In its fall issue the Beloit Poetry Journal will be publishing my poem "John Doe's Love Letter" as well as a long essay I wrote about Christina Hutchins's poetry collection Tender the Maker. It will be the first time I've ever had prose and poetry appear simultaneously in the same journal, and the moment feels important. What I mean is "privately important," of course: it won't make much difference to readers one way or the other; but for me, this will be the inaugural public acknowledgment of the stylistic split that seems to have become embedded in my writing production.
Many great poets of the past--say, the mid-twentieth-century lions such as Carruth, Wilbur, Lowell--also wrote essays about poetry; but no one thought of them as essayists first or even as essayists also. They were always poets first. That has not been my experience. Certain magazines will only take prose from me; others will only take poetry . . . despite the fact that both sorts of journals publish many different genres. So I've had to ride this divide, and not only as a writer but also as a teacher.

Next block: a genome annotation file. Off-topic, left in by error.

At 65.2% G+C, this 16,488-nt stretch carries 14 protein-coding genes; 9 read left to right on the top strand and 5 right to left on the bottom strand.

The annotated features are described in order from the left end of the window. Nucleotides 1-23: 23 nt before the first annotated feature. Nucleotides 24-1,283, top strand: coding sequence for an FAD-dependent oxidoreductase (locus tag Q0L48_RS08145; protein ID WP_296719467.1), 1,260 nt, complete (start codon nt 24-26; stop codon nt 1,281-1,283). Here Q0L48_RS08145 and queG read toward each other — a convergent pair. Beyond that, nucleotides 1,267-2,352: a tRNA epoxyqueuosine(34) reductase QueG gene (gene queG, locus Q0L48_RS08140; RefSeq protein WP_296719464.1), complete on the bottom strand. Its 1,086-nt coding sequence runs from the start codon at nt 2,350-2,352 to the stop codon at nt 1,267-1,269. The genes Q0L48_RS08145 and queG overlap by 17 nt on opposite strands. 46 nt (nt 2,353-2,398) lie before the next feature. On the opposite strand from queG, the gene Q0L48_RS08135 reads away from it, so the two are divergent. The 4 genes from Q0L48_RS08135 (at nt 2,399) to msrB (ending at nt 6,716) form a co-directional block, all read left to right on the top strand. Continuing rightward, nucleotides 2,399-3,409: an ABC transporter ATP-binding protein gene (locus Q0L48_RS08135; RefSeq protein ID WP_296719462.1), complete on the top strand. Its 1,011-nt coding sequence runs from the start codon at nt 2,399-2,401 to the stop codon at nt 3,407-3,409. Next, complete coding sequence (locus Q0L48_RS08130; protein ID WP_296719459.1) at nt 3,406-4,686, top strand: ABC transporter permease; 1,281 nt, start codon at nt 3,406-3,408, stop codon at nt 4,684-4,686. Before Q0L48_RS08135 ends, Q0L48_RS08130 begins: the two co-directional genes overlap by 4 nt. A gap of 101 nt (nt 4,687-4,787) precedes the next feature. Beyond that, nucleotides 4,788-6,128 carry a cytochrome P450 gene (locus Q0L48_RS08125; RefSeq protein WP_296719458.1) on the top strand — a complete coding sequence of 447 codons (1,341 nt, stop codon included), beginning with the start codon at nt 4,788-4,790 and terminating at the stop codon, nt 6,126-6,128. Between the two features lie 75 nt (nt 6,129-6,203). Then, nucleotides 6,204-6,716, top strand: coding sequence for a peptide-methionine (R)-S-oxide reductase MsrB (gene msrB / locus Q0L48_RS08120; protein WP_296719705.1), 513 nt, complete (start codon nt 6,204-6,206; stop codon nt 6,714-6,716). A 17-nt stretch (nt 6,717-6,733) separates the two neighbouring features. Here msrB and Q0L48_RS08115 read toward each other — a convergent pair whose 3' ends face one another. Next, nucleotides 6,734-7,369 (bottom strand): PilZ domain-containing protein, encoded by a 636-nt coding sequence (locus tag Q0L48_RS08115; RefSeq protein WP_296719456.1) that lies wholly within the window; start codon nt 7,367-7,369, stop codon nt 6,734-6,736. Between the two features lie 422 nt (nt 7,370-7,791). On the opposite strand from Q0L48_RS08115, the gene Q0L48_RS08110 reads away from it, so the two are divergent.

Last week Baron told me I would have been a better-known writer if I had been working 40 years ago, which is a depressing thought but also a comic one. "If only I were an old, old lady now, I would be famous." There's a Monty Python skit waiting in the wings.